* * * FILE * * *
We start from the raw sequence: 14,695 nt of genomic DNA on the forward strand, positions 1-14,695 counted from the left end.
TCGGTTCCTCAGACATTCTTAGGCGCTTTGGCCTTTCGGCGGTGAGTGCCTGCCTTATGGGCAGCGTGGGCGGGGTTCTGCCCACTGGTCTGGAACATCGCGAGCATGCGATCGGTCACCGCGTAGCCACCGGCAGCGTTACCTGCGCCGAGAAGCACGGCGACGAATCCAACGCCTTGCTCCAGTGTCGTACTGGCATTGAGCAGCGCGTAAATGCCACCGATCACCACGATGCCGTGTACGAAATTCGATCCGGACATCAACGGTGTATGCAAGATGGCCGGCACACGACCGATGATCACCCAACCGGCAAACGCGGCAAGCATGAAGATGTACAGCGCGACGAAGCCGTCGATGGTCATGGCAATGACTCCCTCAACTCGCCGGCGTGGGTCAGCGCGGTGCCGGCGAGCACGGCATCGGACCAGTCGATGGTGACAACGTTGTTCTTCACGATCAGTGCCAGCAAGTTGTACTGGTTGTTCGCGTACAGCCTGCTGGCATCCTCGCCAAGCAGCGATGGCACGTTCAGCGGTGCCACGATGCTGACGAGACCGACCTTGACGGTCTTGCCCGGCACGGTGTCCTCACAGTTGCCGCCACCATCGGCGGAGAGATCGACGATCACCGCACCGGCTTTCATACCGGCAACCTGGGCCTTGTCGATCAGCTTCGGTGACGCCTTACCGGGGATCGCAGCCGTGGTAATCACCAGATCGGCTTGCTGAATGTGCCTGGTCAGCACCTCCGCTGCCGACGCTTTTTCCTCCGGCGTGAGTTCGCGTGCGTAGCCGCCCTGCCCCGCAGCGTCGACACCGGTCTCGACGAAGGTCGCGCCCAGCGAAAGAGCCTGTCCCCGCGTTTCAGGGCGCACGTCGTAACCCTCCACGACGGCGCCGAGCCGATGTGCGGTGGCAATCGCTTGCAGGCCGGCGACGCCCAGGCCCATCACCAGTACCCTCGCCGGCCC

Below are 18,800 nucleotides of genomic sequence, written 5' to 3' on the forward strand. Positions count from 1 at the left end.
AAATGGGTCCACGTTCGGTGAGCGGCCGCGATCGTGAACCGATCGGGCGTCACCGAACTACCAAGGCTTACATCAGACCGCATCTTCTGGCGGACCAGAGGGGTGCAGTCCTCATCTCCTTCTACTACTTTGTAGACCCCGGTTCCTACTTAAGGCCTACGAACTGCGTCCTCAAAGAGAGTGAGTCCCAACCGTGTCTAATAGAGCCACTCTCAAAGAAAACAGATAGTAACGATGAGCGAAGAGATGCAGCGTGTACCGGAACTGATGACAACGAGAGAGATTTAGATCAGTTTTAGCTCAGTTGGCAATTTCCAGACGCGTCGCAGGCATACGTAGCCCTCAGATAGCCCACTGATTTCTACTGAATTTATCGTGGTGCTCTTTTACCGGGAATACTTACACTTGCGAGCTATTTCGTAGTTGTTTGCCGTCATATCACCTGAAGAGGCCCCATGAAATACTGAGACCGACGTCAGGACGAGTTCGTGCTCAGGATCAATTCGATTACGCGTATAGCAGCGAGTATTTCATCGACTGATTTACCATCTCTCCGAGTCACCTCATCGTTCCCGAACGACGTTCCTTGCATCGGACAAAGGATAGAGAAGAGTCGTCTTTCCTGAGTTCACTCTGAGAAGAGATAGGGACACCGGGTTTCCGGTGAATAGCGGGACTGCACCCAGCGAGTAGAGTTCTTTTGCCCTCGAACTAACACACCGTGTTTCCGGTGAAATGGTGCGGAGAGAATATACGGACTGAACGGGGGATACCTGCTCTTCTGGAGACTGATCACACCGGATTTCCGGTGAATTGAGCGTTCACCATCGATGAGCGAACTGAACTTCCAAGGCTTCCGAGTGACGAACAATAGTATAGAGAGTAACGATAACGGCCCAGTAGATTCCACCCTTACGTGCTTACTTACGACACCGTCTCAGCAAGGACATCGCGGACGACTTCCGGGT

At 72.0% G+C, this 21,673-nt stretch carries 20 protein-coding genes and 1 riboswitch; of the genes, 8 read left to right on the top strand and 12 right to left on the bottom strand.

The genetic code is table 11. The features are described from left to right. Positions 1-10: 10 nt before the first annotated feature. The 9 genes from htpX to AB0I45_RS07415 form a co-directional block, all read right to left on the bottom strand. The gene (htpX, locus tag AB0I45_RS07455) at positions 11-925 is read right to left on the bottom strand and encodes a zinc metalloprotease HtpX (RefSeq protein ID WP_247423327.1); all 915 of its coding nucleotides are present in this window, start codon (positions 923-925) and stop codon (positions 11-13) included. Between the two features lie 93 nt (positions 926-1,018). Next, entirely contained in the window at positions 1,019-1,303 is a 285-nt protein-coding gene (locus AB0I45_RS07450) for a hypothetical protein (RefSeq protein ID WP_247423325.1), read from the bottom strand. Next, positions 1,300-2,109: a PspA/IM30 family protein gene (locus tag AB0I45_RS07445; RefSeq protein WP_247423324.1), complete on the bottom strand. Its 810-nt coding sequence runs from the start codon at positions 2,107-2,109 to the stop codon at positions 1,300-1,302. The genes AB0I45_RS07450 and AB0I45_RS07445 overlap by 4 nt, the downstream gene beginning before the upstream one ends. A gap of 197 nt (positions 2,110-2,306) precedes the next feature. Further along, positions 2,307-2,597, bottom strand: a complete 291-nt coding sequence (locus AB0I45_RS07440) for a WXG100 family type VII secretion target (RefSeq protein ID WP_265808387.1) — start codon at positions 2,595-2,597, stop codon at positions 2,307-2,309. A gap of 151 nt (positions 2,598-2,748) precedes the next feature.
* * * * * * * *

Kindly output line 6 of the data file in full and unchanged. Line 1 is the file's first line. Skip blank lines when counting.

The genetic code is table 11. The features are described from left to right. Positions 1-10: 10 nt before the first annotated feature. The 9 genes from htpX to AB0I45_RS07415 form a co-directional block, all read right to left on the bottom strand. The gene (htpX, locus tag AB0I45_RS07455) at positions 11-925 is read right to left on the bottom strand and encodes a zinc metalloprotease HtpX (RefSeq protein ID WP_247423327.1); all 915 of its coding nucleotides are present in this window, start codon (positions 923-925) and stop codon (positions 11-13) included. Between the two features lie 93 nt (positions 926-1,018). Next, entirely contained in the window at positions 1,019-1,303 is a 285-nt protein-coding gene (locus AB0I45_RS07450) for a hypothetical protein (RefSeq protein ID WP_247423325.1), read from the bottom strand. Next, positions 1,300-2,109: a PspA/IM30 family protein gene (locus tag AB0I45_RS07445; RefSeq protein WP_247423324.1), complete on the bottom strand. Its 810-nt coding sequence runs from the start codon at positions 2,107-2,109 to the stop codon at positions 1,300-1,302. The genes AB0I45_RS07450 and AB0I45_RS07445 overlap by 4 nt, the downstream gene beginning before the upstream one ends. A gap of 197 nt (positions 2,110-2,306) precedes the next feature. Further along, positions 2,307-2,597, bottom strand: a complete 291-nt coding sequence (locus AB0I45_RS07440) for a WXG100 family type VII secretion target (RefSeq protein ID WP_265808387.1) — start codon at positions 2,595-2,597, stop codon at positions 2,307-2,309. A gap of 151 nt (positions 2,598-2,748) precedes the next feature.